But, for a while now, the hotel and restaurant industry have returned to activity, although with restrictions. All in all, that return has been an element to be taken into account by the German Council of Economic Experts, the main advisory body of the German Government, where there are those who speak of the beginning of a “slow recovery” this summer.

Recovery with the brake applied

At the end of June, Monika Schnitzer, member of that group of experts, told the British newspaper Financial Times that there were then “indicators that show real-time reasons for optimism”. “Electricity consumption is stabilizing, the truck toll mileage index [basado en los pagos hechos por camioneros en las autopistas alemanas] it’s up and there are restaurant reservations, “Schnitzer pointed out at Financial Times.

However, the situation in June and July does not seem to be the same as that for August due to the increasing number of infections that have been registered in recent days. The German political and health authorities have expressed visible concern in this regard.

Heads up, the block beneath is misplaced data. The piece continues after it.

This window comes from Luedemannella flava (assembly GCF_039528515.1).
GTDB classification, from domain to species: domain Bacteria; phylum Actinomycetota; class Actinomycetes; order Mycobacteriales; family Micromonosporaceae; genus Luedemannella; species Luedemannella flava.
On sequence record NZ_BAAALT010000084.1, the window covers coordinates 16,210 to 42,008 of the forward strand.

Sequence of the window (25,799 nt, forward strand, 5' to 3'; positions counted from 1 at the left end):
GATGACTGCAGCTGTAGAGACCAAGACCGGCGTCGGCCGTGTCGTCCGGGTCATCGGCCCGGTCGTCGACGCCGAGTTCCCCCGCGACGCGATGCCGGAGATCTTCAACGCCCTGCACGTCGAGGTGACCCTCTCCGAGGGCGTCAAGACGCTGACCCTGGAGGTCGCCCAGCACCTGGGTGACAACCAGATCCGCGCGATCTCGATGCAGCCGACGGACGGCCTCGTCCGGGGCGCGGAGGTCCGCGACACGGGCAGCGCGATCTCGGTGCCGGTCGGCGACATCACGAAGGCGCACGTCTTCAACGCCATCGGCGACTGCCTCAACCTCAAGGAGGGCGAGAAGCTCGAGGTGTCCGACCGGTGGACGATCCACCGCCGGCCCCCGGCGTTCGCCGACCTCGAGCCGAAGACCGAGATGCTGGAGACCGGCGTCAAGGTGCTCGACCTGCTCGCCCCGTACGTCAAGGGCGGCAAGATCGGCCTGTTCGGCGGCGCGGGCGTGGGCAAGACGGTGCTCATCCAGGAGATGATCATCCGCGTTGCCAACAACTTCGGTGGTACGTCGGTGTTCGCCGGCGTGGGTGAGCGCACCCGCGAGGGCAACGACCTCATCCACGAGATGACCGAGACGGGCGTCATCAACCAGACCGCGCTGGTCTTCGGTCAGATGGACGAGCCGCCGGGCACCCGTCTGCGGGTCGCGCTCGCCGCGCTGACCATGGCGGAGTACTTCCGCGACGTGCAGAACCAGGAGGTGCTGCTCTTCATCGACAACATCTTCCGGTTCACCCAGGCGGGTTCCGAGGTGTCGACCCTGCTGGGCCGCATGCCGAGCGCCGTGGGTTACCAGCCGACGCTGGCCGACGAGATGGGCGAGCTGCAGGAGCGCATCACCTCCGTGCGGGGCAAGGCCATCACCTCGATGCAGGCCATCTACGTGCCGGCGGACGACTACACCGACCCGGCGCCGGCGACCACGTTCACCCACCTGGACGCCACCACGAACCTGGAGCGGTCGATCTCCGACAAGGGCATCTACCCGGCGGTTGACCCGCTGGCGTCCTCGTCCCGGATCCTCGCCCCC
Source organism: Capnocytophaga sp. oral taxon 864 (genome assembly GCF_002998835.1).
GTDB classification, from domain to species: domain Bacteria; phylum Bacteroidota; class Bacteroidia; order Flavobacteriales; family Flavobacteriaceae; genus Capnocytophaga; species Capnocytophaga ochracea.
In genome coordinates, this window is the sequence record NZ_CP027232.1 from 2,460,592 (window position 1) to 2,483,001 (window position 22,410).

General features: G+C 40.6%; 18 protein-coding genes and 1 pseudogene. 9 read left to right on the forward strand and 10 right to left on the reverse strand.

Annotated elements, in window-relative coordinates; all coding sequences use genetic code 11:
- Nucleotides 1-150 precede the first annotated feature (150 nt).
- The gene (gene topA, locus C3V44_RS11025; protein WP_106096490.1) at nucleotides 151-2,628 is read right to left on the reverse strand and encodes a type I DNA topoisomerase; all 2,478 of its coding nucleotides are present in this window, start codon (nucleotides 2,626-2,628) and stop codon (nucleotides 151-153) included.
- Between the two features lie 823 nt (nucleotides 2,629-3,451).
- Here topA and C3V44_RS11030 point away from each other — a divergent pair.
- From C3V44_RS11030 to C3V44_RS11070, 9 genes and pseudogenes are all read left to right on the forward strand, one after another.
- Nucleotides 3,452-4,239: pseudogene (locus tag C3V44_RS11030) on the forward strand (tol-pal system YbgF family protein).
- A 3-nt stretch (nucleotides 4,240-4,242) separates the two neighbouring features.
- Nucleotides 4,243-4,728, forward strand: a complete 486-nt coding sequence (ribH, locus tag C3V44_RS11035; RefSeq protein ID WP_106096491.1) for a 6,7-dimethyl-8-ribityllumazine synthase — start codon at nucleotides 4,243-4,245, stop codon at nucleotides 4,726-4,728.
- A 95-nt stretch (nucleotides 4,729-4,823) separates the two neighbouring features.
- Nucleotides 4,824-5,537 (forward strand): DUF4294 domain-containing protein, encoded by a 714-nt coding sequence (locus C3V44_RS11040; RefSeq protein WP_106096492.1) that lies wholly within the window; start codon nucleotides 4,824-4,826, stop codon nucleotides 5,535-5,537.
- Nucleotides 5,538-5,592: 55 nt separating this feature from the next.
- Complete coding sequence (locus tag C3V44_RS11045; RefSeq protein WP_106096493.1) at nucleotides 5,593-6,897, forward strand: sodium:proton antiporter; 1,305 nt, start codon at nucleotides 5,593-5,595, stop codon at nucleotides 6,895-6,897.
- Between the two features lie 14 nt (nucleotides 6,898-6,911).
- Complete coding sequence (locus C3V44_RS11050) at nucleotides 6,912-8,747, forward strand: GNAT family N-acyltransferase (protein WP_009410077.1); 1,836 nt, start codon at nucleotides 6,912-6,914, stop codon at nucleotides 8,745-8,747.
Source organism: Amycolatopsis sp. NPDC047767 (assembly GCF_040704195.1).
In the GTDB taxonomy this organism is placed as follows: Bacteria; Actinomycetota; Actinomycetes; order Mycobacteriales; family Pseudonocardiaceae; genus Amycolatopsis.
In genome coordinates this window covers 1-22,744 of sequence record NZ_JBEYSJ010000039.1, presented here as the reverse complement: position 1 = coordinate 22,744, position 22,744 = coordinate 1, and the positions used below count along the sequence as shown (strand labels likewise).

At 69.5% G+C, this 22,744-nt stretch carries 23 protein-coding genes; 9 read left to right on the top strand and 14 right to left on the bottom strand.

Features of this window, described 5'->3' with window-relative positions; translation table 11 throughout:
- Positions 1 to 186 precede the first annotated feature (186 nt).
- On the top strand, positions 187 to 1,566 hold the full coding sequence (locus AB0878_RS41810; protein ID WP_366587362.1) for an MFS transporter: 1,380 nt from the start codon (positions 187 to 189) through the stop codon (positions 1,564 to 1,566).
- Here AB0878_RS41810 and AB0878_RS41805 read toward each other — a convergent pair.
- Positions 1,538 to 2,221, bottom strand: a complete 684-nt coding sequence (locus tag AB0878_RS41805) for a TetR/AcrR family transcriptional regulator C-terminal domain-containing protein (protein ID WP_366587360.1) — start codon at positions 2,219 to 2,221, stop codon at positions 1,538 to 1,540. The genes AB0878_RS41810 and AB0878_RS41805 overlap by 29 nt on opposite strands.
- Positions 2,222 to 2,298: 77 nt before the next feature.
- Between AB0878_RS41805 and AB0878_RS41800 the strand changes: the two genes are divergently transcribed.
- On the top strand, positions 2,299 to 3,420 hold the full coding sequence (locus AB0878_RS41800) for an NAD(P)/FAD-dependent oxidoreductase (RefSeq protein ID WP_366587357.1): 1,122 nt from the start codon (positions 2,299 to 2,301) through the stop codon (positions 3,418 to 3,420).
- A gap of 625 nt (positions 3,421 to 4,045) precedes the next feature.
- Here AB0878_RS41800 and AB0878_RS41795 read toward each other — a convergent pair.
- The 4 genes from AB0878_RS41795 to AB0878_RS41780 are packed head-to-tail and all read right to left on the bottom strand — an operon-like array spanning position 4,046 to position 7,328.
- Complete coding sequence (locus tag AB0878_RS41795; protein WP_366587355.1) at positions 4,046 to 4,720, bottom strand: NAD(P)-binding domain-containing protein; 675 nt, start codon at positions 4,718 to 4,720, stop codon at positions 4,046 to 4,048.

On the other hand, in the Institute for the World Economy in Kiel (IfW, for its German acronym), they observe that “the recovery of the economy is slowed down in Germany”, among other things, by “the weakness of exports”, according to the terms of Stefan Kooths, responsible for macroeconomic studies. The coronavirus has caused many obstacles to international trade on which the German economy depends so much, now more aware than ever of domestic consumption. But even if consumption still shows worrying symptoms for pandemic reasons, also in the IfW they agree to affirm that “the worst of the crisis is behind us”.